Radiation Laboratory (RADLAB)
The nation’s premier lab in applied electromagnetics: radar, wireless, antennas, remote sensing, and RF circuits. Featuring state-of-the-art facilities and world-class academics.
Welcome to the RADLAB!
The RADLAB manages academic programs and conducts research on all aspects of applied EM, including microwave and millimeter-wave circuits, MEMS circuits, antennas, wave propagation, wireless applications, computational EM, microwave remote sensing, plasma electrodynamics, and EM metamaterials.
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The Michigan Institute for Plasma Science and Engineering (MIPSE) conducts research on various aspects of plasma science and engineering, with focused attention on low temperature plasmas (LTP) and high energy density plasmas (HEDP) in particular.
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Professor Anthony Grbic is a key member of a new $7.5M Multidisciplinary University Research Initiative (MURI) to develop develop magnet-free, non-reciprocal metamaterials that can break the time reversal symmetry of conventional electromagnetic systems. The goal of the project is to develop more efficient and cost-effective ways to transmit and receive electromagnetic waves. It could lead to breakthroughs in areas such as next-generation wireless communication, commercial and military radar systems, imaging, and antenna systems.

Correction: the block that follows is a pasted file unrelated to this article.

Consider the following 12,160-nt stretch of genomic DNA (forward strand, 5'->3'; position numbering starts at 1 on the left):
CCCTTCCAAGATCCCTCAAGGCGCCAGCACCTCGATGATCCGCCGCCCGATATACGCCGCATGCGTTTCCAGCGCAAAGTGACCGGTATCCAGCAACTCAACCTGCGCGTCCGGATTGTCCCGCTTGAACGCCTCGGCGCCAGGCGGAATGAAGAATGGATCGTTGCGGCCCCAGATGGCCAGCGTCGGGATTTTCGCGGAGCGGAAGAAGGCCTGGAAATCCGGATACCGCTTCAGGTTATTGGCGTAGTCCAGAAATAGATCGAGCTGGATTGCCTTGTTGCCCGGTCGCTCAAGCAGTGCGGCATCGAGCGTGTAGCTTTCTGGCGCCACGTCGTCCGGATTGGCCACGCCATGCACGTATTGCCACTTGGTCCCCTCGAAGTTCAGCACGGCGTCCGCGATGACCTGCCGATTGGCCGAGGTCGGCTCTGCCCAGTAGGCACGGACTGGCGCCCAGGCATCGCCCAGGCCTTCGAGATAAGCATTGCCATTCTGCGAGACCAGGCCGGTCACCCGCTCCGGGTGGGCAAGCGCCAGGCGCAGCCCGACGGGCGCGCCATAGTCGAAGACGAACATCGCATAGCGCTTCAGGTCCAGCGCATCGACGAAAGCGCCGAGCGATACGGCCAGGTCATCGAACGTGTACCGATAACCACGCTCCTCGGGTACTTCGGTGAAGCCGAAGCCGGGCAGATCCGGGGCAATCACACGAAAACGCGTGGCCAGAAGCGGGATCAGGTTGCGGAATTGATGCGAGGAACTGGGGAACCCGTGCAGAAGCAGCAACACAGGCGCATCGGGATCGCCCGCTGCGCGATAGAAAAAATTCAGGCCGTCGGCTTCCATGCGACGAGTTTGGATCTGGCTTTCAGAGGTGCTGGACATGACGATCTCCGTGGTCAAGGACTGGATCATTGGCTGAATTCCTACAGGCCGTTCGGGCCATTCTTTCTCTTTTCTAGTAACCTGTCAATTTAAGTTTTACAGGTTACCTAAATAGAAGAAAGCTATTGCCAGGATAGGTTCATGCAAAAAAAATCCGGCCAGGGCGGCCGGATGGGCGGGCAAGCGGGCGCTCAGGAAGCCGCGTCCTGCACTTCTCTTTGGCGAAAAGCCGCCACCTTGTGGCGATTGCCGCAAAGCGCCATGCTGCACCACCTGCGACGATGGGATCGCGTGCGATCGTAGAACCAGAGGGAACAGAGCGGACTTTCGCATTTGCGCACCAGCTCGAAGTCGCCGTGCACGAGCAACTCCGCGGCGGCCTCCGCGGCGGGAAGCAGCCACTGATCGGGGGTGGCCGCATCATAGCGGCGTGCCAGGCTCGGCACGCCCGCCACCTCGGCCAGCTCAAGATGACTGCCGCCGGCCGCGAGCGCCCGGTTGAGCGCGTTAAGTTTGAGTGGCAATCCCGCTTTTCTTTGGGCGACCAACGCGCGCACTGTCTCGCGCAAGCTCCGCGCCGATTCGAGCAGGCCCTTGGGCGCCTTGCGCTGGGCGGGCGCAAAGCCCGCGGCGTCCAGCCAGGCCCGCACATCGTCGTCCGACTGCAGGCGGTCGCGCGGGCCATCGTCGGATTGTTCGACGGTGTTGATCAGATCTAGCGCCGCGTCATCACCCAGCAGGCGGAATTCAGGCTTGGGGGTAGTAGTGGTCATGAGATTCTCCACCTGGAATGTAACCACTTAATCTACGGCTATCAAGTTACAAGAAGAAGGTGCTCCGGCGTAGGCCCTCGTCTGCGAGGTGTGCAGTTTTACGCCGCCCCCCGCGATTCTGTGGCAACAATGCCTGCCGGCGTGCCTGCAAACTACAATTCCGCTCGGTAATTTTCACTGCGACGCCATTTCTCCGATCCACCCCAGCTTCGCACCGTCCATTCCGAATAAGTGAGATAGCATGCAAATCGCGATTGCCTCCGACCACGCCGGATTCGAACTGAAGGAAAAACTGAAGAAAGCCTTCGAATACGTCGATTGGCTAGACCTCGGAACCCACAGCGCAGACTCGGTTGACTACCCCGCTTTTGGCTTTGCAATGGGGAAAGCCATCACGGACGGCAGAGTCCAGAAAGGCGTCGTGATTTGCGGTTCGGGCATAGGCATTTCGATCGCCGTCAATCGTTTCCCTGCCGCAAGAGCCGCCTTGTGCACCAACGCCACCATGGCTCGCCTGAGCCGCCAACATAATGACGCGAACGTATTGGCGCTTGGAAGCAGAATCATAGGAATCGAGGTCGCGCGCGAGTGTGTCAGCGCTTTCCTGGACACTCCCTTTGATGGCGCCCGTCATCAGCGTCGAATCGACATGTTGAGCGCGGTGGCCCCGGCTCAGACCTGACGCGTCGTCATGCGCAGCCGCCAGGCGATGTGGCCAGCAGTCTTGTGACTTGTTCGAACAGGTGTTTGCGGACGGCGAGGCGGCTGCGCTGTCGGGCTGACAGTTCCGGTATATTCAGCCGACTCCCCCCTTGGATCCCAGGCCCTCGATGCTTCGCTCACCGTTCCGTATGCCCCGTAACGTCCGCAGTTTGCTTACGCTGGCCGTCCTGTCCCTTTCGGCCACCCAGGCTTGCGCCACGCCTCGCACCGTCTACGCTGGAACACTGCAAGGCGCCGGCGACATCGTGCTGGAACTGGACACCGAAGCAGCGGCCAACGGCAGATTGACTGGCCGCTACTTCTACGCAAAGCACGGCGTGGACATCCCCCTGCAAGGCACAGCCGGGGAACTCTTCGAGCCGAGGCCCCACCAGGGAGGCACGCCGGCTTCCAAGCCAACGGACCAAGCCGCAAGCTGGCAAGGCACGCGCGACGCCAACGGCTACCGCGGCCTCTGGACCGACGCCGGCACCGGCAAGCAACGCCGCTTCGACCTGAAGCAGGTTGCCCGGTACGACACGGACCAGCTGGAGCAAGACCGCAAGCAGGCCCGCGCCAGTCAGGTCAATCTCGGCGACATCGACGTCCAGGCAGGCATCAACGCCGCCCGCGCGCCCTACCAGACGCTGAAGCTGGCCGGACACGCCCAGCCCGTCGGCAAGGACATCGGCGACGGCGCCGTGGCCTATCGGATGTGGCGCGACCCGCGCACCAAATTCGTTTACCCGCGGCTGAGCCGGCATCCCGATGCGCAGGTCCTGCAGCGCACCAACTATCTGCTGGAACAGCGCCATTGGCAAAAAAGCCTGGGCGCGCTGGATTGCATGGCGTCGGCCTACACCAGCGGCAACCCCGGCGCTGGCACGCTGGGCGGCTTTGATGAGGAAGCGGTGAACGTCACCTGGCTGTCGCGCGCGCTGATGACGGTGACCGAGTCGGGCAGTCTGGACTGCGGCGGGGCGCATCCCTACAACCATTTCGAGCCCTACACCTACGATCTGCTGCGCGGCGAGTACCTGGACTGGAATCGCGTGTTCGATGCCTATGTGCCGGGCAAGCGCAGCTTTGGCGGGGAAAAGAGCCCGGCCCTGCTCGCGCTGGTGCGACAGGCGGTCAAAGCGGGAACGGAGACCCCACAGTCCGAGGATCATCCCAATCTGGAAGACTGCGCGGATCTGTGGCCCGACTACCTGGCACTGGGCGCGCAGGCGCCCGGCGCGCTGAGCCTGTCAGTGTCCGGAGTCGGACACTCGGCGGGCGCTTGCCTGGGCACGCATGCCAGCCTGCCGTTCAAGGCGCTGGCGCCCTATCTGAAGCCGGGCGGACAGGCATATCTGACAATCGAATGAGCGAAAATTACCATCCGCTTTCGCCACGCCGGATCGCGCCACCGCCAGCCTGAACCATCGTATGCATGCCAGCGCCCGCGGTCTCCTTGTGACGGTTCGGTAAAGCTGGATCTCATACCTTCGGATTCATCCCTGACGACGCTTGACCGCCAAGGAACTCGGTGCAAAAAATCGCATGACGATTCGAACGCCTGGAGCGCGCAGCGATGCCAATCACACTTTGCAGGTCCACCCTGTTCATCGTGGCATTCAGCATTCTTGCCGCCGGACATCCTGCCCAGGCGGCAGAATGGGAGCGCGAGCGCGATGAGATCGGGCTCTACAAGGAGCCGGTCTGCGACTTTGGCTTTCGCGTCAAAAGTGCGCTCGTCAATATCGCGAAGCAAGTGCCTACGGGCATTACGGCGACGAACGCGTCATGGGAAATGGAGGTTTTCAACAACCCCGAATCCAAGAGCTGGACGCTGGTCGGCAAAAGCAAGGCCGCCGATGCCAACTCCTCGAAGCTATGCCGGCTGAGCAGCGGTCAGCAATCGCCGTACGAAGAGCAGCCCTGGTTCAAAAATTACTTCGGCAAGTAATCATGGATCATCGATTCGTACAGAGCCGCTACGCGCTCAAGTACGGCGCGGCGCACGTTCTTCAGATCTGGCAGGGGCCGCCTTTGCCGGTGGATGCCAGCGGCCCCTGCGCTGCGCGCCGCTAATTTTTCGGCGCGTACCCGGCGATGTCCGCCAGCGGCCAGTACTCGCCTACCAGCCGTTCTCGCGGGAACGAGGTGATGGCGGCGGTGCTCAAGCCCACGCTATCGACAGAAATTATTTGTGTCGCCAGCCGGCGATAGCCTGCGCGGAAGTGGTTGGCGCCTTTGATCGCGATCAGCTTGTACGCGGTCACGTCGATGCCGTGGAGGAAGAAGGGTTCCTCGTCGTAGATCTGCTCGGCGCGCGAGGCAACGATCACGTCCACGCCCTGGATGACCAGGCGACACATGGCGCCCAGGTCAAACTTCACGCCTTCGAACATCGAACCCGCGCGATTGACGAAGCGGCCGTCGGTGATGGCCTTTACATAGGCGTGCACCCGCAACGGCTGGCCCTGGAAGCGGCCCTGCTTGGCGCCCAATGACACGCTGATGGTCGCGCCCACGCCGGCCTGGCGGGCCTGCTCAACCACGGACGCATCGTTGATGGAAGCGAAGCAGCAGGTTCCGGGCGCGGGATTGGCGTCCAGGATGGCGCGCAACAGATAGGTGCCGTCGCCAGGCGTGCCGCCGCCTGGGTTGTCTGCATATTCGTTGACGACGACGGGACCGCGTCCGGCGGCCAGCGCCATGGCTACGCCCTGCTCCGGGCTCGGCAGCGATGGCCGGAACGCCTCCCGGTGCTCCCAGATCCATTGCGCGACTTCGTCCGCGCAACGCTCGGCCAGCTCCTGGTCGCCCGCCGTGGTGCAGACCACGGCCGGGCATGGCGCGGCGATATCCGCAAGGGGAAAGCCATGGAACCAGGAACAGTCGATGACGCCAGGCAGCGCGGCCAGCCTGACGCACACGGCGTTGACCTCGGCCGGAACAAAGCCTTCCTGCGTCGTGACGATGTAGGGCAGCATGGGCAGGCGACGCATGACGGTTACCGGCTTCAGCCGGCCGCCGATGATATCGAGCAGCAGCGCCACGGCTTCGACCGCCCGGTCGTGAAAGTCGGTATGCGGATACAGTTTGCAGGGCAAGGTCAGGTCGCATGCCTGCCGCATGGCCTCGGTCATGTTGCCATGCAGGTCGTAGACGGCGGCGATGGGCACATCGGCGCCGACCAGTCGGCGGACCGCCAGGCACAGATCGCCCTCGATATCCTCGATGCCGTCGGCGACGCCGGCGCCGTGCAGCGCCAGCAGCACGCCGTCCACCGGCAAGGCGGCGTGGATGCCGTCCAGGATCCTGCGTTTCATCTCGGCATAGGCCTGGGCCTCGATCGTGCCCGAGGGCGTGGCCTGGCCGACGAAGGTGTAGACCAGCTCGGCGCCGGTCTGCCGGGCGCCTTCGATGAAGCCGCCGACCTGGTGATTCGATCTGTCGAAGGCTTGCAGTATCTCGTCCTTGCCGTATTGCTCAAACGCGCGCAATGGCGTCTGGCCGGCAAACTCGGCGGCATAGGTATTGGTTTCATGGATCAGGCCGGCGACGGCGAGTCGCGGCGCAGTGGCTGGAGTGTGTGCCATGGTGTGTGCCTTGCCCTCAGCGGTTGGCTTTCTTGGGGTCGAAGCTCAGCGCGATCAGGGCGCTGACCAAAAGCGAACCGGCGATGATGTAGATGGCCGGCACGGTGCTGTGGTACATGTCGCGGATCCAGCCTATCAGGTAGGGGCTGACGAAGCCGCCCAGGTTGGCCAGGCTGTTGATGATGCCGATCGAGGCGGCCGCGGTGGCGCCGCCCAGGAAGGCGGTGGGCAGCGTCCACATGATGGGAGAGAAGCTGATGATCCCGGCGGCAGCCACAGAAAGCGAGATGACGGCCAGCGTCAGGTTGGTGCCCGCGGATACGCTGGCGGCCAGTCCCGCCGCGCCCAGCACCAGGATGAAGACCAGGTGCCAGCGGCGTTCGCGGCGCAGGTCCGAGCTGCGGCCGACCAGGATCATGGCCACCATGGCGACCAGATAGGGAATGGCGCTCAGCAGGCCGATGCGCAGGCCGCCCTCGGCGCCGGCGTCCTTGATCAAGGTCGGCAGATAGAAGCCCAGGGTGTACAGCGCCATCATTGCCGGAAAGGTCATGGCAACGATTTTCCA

Kamal Sarabandi: Director of the RADLAB
Kamal Sarabandi, Rufus S. Teesdale Professor of Engineering, conducts research in a wide range of topics in the area of applied electromagnetics, including: radar remote sensing; antenna miniaturization; reconfigurable antennas for, and performance assessment of, wireless applications; and radar imaging for collision avoidance, autonomous vehicle control, security, etc.
Brian Raeker recognized as an outstanding GSI
ECE PhD student Brian Raeker was awarded a Towner Prize for Outstanding Engineering GSIs.
Kamal Sarabandi named Fellow of the National Academy of Inventors
Sarabandi is an internationally-renowned researcher in the areas of applied electromagnetics and remote sensing.
Wireless Communication Under the Sea
U-M researchers have created a new means of enabling reliable wireless underwater communication, which could aid military, environmental, and conservation purposes.